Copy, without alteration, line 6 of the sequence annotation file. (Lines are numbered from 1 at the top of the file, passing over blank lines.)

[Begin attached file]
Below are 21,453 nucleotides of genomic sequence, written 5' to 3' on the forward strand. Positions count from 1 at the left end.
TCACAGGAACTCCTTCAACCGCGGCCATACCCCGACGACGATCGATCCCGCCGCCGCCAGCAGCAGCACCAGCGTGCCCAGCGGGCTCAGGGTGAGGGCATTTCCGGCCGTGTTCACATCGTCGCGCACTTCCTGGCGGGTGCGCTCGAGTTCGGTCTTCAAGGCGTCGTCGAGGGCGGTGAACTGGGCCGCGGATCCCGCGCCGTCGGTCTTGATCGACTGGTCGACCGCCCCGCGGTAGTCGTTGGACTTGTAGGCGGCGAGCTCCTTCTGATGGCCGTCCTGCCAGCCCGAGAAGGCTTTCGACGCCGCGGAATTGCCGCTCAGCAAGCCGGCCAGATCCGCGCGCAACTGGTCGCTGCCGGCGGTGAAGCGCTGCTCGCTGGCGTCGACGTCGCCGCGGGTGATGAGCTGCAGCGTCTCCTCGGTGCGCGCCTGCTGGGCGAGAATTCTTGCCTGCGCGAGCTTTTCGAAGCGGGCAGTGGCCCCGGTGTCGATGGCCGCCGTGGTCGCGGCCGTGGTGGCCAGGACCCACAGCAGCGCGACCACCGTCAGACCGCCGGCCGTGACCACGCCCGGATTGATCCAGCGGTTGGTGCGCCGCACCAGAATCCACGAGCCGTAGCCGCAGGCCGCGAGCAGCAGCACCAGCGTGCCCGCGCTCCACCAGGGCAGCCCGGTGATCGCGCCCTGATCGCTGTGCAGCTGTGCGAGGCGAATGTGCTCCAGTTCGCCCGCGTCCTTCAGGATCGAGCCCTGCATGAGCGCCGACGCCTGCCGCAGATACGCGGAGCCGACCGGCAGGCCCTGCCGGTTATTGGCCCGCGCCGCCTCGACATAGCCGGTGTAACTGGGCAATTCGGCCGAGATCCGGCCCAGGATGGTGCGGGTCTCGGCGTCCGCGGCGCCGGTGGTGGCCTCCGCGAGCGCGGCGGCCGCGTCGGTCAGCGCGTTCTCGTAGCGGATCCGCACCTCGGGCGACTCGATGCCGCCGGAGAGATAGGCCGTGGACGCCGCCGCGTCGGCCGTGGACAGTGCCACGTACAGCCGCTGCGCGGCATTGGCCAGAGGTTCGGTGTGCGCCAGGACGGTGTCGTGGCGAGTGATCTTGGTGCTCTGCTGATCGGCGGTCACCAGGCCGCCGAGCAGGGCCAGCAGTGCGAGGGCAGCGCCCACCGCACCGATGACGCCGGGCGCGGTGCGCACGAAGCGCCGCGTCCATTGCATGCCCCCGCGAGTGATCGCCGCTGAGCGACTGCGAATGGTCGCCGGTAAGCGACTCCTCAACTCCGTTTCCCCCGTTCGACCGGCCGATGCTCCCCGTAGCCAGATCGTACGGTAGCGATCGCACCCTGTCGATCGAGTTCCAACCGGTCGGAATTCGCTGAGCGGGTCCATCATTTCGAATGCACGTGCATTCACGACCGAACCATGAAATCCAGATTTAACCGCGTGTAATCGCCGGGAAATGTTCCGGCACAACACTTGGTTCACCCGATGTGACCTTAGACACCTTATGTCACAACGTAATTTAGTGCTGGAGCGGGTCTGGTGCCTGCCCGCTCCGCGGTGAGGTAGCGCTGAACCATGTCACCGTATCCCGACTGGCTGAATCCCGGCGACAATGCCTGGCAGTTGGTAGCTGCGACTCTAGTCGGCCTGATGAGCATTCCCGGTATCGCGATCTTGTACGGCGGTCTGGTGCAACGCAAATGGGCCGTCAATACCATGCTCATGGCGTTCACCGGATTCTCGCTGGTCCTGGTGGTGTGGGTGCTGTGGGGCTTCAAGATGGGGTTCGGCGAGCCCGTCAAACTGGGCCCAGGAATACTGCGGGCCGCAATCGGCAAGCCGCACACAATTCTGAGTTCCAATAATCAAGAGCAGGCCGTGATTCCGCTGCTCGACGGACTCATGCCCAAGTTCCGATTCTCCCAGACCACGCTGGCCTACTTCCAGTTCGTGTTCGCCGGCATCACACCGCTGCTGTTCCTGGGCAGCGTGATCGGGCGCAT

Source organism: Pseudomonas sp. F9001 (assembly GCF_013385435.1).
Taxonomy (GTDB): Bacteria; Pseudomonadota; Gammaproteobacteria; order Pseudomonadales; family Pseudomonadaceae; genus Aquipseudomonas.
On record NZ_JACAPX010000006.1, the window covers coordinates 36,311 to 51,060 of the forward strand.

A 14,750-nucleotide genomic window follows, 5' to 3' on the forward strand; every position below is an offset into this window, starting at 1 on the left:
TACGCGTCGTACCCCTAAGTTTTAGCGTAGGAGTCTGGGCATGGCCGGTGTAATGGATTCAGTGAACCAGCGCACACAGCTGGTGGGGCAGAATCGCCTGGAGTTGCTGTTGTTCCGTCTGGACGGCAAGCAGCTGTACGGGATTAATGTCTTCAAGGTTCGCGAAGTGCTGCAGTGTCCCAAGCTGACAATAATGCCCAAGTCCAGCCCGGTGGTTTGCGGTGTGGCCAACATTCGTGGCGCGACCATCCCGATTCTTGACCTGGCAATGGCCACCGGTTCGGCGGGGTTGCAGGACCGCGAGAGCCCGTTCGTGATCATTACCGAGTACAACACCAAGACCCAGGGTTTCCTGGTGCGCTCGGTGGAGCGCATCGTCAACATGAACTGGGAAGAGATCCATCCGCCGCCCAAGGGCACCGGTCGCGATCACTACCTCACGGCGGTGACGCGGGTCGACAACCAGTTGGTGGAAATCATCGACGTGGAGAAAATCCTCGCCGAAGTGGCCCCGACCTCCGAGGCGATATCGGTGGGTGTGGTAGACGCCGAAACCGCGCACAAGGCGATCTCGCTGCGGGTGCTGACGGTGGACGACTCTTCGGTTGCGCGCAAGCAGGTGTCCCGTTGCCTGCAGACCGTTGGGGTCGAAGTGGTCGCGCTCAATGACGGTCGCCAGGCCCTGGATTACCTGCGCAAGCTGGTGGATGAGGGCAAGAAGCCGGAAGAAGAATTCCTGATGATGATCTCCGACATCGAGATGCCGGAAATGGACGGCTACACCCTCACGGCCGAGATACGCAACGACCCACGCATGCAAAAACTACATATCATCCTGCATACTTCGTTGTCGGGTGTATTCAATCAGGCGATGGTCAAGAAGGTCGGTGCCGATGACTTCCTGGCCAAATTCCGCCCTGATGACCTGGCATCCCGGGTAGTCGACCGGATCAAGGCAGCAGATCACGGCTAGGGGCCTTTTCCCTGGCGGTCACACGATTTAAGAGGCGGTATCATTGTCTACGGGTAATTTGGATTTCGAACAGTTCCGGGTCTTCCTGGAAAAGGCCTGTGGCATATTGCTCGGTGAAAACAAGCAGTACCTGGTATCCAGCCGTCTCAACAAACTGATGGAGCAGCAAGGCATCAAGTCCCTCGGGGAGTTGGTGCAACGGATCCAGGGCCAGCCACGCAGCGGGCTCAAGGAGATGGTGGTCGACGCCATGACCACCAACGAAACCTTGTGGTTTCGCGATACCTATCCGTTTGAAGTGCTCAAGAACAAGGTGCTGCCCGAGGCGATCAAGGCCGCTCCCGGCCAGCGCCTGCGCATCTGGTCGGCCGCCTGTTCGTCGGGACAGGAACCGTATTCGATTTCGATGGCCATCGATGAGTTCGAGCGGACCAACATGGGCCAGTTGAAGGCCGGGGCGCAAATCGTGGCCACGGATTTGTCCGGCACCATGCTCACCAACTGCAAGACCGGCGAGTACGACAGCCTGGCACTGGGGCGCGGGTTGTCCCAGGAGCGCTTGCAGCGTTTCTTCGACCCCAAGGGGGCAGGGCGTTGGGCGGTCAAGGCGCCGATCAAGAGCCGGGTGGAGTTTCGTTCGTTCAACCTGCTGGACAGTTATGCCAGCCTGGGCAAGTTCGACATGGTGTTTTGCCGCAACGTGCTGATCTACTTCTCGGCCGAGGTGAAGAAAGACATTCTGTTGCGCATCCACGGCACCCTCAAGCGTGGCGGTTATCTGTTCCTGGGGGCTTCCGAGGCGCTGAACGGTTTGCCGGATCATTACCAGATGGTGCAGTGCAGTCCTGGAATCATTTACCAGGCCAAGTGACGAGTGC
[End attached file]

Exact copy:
A 14,750-nucleotide genomic window follows, 5' to 3' on the forward strand; every position below is an offset into this window, starting at 1 on the left: